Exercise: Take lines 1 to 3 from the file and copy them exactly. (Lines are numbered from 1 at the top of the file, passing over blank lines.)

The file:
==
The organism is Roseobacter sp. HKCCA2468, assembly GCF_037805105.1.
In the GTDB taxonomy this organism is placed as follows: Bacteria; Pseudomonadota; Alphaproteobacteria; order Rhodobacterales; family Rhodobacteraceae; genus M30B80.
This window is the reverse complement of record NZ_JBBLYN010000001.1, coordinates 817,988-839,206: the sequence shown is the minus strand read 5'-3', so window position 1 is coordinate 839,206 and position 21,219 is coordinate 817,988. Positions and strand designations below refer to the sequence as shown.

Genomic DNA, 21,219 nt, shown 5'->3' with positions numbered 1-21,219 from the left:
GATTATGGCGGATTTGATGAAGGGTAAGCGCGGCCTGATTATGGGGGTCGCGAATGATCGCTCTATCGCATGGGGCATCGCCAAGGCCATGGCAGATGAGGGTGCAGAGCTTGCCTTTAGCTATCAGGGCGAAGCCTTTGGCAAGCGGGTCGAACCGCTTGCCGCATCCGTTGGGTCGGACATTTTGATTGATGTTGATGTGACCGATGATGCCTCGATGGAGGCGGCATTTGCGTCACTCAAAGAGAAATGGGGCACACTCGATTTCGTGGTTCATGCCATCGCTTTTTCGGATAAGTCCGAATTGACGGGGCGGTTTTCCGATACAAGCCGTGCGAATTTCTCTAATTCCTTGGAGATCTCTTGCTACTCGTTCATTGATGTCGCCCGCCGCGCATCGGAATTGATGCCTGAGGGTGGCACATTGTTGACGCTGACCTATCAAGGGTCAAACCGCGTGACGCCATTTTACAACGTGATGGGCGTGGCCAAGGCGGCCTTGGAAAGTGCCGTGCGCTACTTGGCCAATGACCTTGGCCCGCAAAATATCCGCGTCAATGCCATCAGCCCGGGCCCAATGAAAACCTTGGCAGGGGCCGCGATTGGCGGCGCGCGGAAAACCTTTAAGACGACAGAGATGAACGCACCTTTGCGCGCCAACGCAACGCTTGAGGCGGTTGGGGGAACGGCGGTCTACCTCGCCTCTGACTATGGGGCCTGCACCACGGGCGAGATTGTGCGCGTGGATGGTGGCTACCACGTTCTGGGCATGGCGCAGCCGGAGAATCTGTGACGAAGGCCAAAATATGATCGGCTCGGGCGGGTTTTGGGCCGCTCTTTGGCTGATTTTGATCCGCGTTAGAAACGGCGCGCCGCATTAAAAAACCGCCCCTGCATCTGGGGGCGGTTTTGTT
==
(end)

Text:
The organism is Roseobacter sp. HKCCA2468, assembly GCF_037805105.1.
In the GTDB taxonomy this organism is placed as follows: Bacteria; Pseudomonadota; Alphaproteobacteria; order Rhodobacterales; family Rhodobacteraceae; genus M30B80.
This window is the reverse complement of record NZ_JBBLYN010000001.1, coordinates 817,988-839,206: the sequence shown is the minus strand read 5'-3', so window position 1 is coordinate 839,206 and position 21,219 is coordinate 817,988. Positions and strand designations below refer to the sequence as shown.